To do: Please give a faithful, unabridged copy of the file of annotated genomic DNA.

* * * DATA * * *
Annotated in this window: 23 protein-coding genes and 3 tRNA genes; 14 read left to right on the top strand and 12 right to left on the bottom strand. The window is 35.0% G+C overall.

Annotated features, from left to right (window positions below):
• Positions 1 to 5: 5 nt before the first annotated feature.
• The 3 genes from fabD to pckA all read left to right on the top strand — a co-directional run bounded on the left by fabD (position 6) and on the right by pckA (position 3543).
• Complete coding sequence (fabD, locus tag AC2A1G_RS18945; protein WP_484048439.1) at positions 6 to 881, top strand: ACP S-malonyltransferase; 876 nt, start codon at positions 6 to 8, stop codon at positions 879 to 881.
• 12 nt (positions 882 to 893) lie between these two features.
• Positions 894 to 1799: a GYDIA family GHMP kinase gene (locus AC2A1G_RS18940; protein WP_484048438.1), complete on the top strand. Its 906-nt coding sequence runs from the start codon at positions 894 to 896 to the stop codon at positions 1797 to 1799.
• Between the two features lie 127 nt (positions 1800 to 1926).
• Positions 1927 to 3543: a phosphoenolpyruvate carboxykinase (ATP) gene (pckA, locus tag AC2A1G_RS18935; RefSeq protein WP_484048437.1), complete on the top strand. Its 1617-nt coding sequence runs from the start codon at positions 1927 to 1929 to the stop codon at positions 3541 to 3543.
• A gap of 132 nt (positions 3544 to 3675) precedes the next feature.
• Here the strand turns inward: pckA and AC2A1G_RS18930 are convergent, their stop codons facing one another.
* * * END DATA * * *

Annotated in this window: 23 protein-coding genes and 3 tRNA genes; 14 read left to right on the top strand and 12 right to left on the bottom strand. The window is 35.0% G+C overall.

Annotated features, from left to right (window positions below):
• Positions 1 to 5: 5 nt before the first annotated feature.
• The 3 genes from fabD to pckA all read left to right on the top strand — a co-directional run bounded on the left by fabD (position 6) and on the right by pckA (position 3543).
• Complete coding sequence (fabD, locus tag AC2A1G_RS18945; protein WP_484048439.1) at positions 6 to 881, top strand: ACP S-malonyltransferase; 876 nt, start codon at positions 6 to 8, stop codon at positions 879 to 881.
• 12 nt (positions 882 to 893) lie between these two features.
• Positions 894 to 1799: a GYDIA family GHMP kinase gene (locus AC2A1G_RS18940; protein WP_484048438.1), complete on the top strand. Its 906-nt coding sequence runs from the start codon at positions 894 to 896 to the stop codon at positions 1797 to 1799.
• Between the two features lie 127 nt (positions 1800 to 1926).
• Positions 1927 to 3543: a phosphoenolpyruvate carboxykinase (ATP) gene (pckA, locus tag AC2A1G_RS18935; RefSeq protein WP_484048437.1), complete on the top strand. Its 1617-nt coding sequence runs from the start codon at positions 1927 to 1929 to the stop codon at positions 3541 to 3543.
• A gap of 132 nt (positions 3544 to 3675) precedes the next feature.
• Here the strand turns inward: pckA and AC2A1G_RS18930 are convergent, their stop codons facing one another.